Once again, Green Herons have decided to nest in our Wetlands. Two pair of herons have again concluded that our Wetlands is suitable for raising their young. We have enough food, shelter, and whatever else it is that herons seek when looking for a place to raise a family.
The birds have chosen the same trees as they had nested in last year although not the exact locations in those trees. The nest building was going at a feverish pace during the second week of June, but things slowed down last week. The heat affects birds’ productivity as well as ours.
As was the case last year, one nest is visible from the Main Wetlands Overlook. This time, the nest is on the left side of the tree as seen from the overlook, and much lower, less than 3 feet above the water. I call this nest the N (north) nest, for short.
The second nest is on a willow tree closer to the boardwalk on the south side of the Wetlands. This nest is only about two feet from where herons built a nest last year. To distinguish it from the other nest, and for brevity, I call this nest the S (south) nest because it’s on an island just off the boardwalk on the south side of the Wetlands.
On Friday (6/20), I noticed one of the herons sitting on the N nest. Her bill was pointed upward as she peered out from the willow branches in an obvious incubation pose.
Birds don’t sit on a nest needlessly. She was either suffering from heat exhaustion and needed to sit awhile in the shade, or she was sitting on eggs. There had to be eggs underneath her. To be sure, I wanted to see for myself.
Soon enough, along came the male for the changing of the guard. While both birds stood above and alongside the nest preening and tidying up, I could see what looked to be two eggs. I would guess that there were one or two more eggs out of view.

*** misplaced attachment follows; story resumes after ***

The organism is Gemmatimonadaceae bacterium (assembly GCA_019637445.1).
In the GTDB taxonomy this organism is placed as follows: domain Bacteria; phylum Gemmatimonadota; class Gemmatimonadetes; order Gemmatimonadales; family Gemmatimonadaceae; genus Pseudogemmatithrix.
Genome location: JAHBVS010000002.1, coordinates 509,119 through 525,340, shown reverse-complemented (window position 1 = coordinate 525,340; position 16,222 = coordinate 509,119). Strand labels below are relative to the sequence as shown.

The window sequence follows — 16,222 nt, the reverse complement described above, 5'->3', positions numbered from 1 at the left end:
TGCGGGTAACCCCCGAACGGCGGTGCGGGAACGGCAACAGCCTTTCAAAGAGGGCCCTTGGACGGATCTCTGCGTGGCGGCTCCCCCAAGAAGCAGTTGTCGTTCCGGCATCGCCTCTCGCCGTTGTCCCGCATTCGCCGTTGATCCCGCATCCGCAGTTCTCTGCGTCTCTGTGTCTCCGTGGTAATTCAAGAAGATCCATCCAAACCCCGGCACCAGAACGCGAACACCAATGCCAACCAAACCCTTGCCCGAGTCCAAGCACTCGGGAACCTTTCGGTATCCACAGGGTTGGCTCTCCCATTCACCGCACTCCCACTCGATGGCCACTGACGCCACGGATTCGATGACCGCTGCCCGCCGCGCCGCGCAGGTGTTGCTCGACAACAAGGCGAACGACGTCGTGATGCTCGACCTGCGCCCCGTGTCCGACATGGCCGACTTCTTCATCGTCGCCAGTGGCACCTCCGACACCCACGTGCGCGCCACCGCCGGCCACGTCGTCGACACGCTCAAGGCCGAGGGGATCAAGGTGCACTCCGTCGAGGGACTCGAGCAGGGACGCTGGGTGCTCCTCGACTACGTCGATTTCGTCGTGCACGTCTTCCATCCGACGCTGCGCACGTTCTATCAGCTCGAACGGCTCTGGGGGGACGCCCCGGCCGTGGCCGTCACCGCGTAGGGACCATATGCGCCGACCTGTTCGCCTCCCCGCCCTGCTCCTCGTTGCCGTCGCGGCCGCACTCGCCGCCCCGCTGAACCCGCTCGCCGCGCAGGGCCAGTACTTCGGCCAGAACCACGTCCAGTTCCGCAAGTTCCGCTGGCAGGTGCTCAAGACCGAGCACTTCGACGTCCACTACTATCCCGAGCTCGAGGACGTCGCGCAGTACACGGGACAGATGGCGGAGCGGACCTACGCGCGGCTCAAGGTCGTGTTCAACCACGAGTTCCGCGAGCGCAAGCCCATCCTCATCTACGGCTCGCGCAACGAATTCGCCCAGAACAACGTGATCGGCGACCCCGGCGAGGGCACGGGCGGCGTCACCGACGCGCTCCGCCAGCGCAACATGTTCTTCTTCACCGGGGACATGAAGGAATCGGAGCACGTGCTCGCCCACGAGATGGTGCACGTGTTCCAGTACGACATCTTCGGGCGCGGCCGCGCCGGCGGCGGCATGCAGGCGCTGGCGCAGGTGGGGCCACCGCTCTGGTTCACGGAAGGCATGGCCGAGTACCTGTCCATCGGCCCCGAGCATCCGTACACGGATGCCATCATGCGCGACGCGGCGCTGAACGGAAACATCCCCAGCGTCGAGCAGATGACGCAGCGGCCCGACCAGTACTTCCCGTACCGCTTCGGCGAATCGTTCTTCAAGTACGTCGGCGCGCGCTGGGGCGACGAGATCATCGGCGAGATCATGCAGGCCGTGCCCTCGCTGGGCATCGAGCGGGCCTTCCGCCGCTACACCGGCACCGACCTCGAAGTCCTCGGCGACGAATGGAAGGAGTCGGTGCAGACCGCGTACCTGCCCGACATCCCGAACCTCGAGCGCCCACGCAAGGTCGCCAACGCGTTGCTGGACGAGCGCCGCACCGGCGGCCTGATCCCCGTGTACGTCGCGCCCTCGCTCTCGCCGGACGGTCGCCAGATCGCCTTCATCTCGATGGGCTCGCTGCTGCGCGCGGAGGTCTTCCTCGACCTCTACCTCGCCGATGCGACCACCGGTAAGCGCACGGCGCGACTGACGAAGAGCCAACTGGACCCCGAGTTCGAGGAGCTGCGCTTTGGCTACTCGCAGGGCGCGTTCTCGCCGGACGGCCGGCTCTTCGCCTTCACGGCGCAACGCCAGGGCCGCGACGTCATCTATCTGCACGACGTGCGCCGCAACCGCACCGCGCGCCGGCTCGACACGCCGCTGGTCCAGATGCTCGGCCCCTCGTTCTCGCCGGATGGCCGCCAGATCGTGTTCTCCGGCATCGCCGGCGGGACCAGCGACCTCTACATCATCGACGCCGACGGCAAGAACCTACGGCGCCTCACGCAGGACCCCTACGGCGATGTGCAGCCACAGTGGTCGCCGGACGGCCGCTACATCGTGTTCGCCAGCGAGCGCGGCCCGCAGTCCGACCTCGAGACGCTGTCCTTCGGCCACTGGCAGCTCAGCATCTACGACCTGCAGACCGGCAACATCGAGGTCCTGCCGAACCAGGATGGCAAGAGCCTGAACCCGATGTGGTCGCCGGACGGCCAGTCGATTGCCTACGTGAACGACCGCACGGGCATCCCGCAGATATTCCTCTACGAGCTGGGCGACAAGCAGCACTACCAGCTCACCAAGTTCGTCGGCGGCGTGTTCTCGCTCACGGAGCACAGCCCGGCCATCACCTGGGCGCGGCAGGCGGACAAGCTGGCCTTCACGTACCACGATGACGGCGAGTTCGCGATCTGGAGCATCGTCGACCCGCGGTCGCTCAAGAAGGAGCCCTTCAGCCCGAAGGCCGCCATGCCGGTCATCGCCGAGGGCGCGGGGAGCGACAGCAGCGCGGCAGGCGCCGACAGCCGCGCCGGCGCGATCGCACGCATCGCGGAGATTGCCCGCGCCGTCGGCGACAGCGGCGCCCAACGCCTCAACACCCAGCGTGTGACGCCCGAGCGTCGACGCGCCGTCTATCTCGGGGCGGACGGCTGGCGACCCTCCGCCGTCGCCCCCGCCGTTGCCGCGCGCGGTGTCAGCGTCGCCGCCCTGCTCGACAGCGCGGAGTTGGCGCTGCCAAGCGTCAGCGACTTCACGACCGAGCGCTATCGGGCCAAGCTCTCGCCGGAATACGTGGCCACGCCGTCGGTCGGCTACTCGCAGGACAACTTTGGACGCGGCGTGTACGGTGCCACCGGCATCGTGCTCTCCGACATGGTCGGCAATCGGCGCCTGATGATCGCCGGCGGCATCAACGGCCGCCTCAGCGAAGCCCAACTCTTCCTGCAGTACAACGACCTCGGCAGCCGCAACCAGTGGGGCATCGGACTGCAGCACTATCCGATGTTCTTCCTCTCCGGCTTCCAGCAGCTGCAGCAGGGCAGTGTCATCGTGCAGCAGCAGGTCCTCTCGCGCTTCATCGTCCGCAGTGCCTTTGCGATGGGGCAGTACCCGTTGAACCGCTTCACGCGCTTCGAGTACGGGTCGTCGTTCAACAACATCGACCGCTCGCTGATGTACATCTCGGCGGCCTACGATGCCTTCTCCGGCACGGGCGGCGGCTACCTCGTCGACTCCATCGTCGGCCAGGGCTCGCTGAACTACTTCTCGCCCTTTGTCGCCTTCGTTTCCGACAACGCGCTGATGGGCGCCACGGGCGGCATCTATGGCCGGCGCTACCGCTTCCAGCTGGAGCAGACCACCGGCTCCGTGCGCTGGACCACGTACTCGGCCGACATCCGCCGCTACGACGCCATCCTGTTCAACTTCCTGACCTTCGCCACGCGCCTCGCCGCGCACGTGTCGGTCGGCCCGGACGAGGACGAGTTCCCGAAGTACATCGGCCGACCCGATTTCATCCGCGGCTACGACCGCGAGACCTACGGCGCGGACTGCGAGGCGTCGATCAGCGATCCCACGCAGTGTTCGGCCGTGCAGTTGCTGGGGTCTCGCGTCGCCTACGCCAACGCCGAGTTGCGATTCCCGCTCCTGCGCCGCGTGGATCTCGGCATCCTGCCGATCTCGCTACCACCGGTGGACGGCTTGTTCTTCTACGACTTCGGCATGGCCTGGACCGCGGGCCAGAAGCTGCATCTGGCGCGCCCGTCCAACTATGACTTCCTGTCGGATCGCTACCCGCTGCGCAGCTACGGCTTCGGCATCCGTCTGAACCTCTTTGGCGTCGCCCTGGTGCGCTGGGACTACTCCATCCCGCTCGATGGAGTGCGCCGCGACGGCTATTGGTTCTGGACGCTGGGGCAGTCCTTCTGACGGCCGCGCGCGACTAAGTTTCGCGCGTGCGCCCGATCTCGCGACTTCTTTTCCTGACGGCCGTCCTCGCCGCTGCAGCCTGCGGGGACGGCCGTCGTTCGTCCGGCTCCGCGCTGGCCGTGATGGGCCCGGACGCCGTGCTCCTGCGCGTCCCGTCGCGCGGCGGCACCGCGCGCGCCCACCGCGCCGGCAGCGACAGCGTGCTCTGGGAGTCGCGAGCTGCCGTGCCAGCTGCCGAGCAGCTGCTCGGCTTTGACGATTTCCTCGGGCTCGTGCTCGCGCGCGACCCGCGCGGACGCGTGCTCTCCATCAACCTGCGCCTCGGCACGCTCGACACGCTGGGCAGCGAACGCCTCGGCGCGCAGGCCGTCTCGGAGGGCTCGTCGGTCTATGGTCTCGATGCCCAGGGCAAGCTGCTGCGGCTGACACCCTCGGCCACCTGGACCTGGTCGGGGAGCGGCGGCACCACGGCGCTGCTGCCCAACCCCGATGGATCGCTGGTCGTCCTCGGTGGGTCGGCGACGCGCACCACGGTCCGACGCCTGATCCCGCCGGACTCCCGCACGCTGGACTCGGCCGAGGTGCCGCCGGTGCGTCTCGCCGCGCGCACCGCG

Last year, the tally for birds raised in this tree was four. The current set of eggs, how ever many there are, will hatch in about twenty days. Although it looks as though they’re off to a good start, we’ll have to wait it out to see what develops.
The S nest, the nest on the island on the south side of the Wetlands, is more difficult to see. I searched Friday, but saw no activity around the nest. It could be the heat that has the birds holding back on their nest duties. But, as with the other nest, we’re going to have to wait and see what the birds decide to do.
Saturday morning (6/21), as I do each morning, I walked to both the overlook and the south side boardwalk to check each nest’s progress. The first thing I noticed at the N nest was the lack of birds, neither parent was on or anywhere near the nest. Something was wrong.
I brought my binoculars up to my eyes and glassed the nest, no eggs. I stood on a nearby bench to give myself a higher perspective, still no eggs. What was going on?
The evening before, as I was closing the outdoor areas of the Museum, I heard a very loud and high-pitched squawk from one of the herons. I often hear members of the two pairs that live in our Wetlands squawk at each other as their respective territories are breached. But this was an unusually loud and desperate squawk. And, immediately following the squawking, I saw a large, winged shadow cross the path on the north side of the Wetlands but didn’t see what cast the shadow.
I regret not going over right then to see what had happened. There was, of course, nothing that I could have done, but I may have witnessed whatever it was that caused the herons to react the way they did. It may simply have been another territorial dispute between the herons, whatever happened to the eggs, happening later that night. But I’ll never know for sure.
One heron showed up later in the day on Saturday, landed on a nearby tree, but didn’t stay long. Have both nests been abandoned due to predation? I’ll be reporting back to you soon, but I’m not optimistic.